Managing the Transition to Adulthood With Type 1 Diabetes Mellitus; An Interview With Robert Kritzler, MD, Pediatric Endocrinologist, and Deputy Chief Medical Officer, Johns Hopkins Health Care LLC

Published Online: March 13, 2014
An Interview With Robert Kritzler, MD, Pediatric Endocrinologist, and Deputy Chief Medical Officer, Johns Hopkins Health Care LLC; Interview by Stanton R. Mehr
Robert Kritzler, MD, wears 2 hats: He has been a practicing physician for more than 30 years; with a specialty in pediatric endocrinology, he has seen the rise of obesity and diabetes and its effects on the healthcare system. Today, as a leader in a health plan associated with a major academic institution, he is also part of the national conversation on how to control rising costs, as more patients gain access to the system under the Affordable Care Act.

Evidence-Based Diabetes Management: Have you observed progress in the community’s efforts to address diabetes mellitus in children as a public health problem? Robert Kritzler, MD: There has been some progress, but we need to break the progress down into type 1 and type 2 diabetes mellitus. Pediatric endocrinologists see more type 1 disease, and I think there’s been a lot of progress in terms of technology. As a clinician, many more of my young patients are using insulin pumps than in the past. Some of my patients are now using continuous glucose sensors (for continuous glucose monitoring, or CGM). As a managed care medical director, I can say that we’re seeing many more requests for insulin pumps and CGM monitors. That technology is changing how we treat the patient with type 1 disease. Alone, it is, however, not the whole answer. Our bigger concern right now is how we treat the many new young patients with type 2 diabetes, caused by the current epidemic of obesity in the community. We’ve seen a huge rise in the incidence of type 2 diabetes, particularly among teenagers. The obesity epidemic is throughout the United States, but it is hitting harder in the South, and Maryland’s numbers are rising. To an extent, community efforts have resulted in some progress, if not awareness. Clearly, First Lady Michelle Obama’s Let’s Move program has helped to address physical fitness and obesity, as have several other community-based programs. Overall, we’re still moving in the wrong direction with respect to type 2 diabetes.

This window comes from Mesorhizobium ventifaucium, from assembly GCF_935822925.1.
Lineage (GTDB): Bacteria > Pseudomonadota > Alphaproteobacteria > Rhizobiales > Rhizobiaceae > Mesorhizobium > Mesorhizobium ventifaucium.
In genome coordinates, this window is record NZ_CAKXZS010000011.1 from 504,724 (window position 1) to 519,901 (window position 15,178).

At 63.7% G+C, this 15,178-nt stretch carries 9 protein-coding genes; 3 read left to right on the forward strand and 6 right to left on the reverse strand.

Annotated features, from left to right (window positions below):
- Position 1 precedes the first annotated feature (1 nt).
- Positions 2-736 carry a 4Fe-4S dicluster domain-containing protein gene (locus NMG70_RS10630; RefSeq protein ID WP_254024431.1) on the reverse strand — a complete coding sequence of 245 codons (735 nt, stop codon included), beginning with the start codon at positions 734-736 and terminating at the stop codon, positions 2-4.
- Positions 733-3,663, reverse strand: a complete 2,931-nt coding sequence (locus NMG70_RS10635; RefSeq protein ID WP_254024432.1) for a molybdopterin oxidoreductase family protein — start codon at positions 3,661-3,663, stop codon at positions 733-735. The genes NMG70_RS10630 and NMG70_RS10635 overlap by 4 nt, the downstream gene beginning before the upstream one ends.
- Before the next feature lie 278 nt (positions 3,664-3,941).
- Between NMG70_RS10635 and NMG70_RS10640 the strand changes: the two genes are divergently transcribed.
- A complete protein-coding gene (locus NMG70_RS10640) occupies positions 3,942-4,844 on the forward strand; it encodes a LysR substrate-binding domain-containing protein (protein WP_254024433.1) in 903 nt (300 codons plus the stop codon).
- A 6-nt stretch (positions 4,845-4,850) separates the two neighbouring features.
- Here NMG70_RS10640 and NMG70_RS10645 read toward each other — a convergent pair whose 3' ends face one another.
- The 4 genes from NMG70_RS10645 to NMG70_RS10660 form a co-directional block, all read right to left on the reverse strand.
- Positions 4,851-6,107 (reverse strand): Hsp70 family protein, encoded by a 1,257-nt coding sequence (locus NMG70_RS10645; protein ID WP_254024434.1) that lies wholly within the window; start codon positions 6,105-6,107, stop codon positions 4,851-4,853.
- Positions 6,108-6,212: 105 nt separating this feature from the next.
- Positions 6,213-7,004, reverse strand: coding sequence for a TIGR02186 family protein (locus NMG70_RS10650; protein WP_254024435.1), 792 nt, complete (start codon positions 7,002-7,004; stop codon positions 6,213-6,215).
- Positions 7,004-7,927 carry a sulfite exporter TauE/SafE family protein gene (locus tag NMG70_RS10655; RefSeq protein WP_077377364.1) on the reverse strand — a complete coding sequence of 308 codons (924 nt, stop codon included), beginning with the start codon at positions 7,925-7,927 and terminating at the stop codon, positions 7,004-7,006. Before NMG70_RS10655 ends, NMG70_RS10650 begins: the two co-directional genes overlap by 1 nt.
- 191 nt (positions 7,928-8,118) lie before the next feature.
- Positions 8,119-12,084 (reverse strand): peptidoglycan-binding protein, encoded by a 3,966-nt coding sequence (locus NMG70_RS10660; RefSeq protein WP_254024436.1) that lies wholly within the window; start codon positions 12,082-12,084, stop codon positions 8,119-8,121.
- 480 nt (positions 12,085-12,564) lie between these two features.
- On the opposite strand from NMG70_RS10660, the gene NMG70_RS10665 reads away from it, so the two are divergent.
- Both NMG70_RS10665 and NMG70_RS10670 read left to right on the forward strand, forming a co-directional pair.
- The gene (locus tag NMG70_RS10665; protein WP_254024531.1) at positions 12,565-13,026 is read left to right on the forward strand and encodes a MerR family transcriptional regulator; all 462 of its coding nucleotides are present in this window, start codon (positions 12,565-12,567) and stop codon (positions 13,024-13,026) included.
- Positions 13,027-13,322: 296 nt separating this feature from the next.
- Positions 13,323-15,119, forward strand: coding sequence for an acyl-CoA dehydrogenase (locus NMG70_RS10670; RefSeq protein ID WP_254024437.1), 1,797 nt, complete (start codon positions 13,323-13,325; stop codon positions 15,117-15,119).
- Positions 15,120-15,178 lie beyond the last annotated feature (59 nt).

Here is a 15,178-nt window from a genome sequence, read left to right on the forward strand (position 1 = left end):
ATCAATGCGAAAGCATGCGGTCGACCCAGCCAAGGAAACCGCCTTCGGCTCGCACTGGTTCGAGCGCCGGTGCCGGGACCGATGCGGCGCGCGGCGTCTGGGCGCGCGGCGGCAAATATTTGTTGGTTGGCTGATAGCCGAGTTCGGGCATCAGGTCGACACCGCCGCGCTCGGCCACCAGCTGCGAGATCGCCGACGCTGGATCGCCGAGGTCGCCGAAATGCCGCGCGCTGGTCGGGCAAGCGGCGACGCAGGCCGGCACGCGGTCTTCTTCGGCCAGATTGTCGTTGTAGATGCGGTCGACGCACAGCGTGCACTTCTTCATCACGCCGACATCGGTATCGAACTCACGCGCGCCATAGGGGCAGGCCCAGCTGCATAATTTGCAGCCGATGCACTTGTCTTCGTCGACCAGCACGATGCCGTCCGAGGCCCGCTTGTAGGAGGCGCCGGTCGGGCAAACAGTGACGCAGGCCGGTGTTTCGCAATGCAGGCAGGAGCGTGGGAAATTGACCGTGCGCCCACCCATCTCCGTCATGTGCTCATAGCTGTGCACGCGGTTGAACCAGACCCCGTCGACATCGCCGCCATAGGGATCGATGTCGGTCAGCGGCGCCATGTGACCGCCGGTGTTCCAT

EBDM: What is the missing element from these efforts? Is it a matter of coordination? Is it a real motivation and commitment to participate in these efforts? Dr Kritzler: You hit the nail on the head. For type 2 diabetes, tied to the obesity epidemic, there have been fits and starts—not one concerted effort. The effort needs to work down to things like school lunches, convenience foods, and fast foods, and work at the main reasons our population as a whole is gaining weight.

It’s seen by folks in the field, but not by the general public, as a public health emergency. I question whether all medical professionals consider it the public health emergency that it really is.

EBDM: What might it take to raise that level of alarm?
Dr Kritzler: It’s hard to say. The data are already there. We see today the increased incidence of type 2 diabetes in teenagers and young adults. The data on the long-term costs of diabetes to the system are also there. Beyond that my crystal ball is as cloudy as everyone else’s.

From my perspective as a managed care medical executive, we’re trying to conquer the cost of medical care by weeding out unnecessary high-tech imaging and focusing on how much we pay for each individual service, but we don’t pay enough attention to the major public health problem that’s right in front of us.

EBDM: You had mentioned the increased use of pumps and sensor devices for type 1 diabetes. What’s your view on our progress toward the artificial pancreas? Dr Kritzler: It’s interesting that you asked me that, because not a day goes by when I’m not asked by one of my patients whether the artificial pancreas is right around the corner. To some extent, the answer is no, although patients and their families desperately want this solution. Today, we have smart pumps that are hooked up to sensors. It even looks achievable with today’s computer technology.

What people don’t fully understand is that glucose regulation involves more than just injecting insulin. We have known for a very long time that glucose regulation involves many hormones beyond insulin. A true artificial pancreas would have to regulate, to some extent, many of those hormones. It’s a more complicated construct than people think. Trials are under way, mostly in Europe, testing multi-channel pumps.